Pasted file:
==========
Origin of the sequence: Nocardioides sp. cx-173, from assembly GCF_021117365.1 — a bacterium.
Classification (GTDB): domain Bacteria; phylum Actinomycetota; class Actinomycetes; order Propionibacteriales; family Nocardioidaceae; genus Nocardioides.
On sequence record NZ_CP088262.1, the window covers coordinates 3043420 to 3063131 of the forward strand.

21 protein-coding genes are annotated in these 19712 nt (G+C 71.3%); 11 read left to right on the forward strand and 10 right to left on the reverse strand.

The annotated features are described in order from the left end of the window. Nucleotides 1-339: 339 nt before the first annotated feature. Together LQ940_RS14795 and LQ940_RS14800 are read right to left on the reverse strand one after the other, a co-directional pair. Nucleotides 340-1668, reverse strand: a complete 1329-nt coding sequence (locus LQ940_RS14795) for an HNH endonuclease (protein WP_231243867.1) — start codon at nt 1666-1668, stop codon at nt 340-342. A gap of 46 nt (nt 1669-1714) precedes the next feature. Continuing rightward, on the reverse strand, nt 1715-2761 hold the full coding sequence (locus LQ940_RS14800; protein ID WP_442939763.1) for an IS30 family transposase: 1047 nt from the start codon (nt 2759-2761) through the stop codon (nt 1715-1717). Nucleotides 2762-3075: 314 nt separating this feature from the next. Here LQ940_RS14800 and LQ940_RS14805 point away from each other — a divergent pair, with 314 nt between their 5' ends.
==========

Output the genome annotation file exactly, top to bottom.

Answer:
Origin of the sequence: Nocardioides sp. cx-173, from assembly GCF_021117365.1 — a bacterium.
Classification (GTDB): domain Bacteria; phylum Actinomycetota; class Actinomycetes; order Propionibacteriales; family Nocardioidaceae; genus Nocardioides.
On sequence record NZ_CP088262.1, the window covers coordinates 3043420 to 3063131 of the forward strand.

21 protein-coding genes are annotated in these 19712 nt (G+C 71.3%); 11 read left to right on the forward strand and 10 right to left on the reverse strand.

The annotated features are described in order from the left end of the window. Nucleotides 1-339: 339 nt before the first annotated feature. Together LQ940_RS14795 and LQ940_RS14800 are read right to left on the reverse strand one after the other, a co-directional pair. Nucleotides 340-1668, reverse strand: a complete 1329-nt coding sequence (locus LQ940_RS14795) for an HNH endonuclease (protein WP_231243867.1) — start codon at nt 1666-1668, stop codon at nt 340-342. A gap of 46 nt (nt 1669-1714) precedes the next feature. Continuing rightward, on the reverse strand, nt 1715-2761 hold the full coding sequence (locus LQ940_RS14800; protein ID WP_442939763.1) for an IS30 family transposase: 1047 nt from the start codon (nt 2759-2761) through the stop codon (nt 1715-1717). Nucleotides 2762-3075: 314 nt separating this feature from the next. Here LQ940_RS14800 and LQ940_RS14805 point away from each other — a divergent pair, with 314 nt between their 5' ends.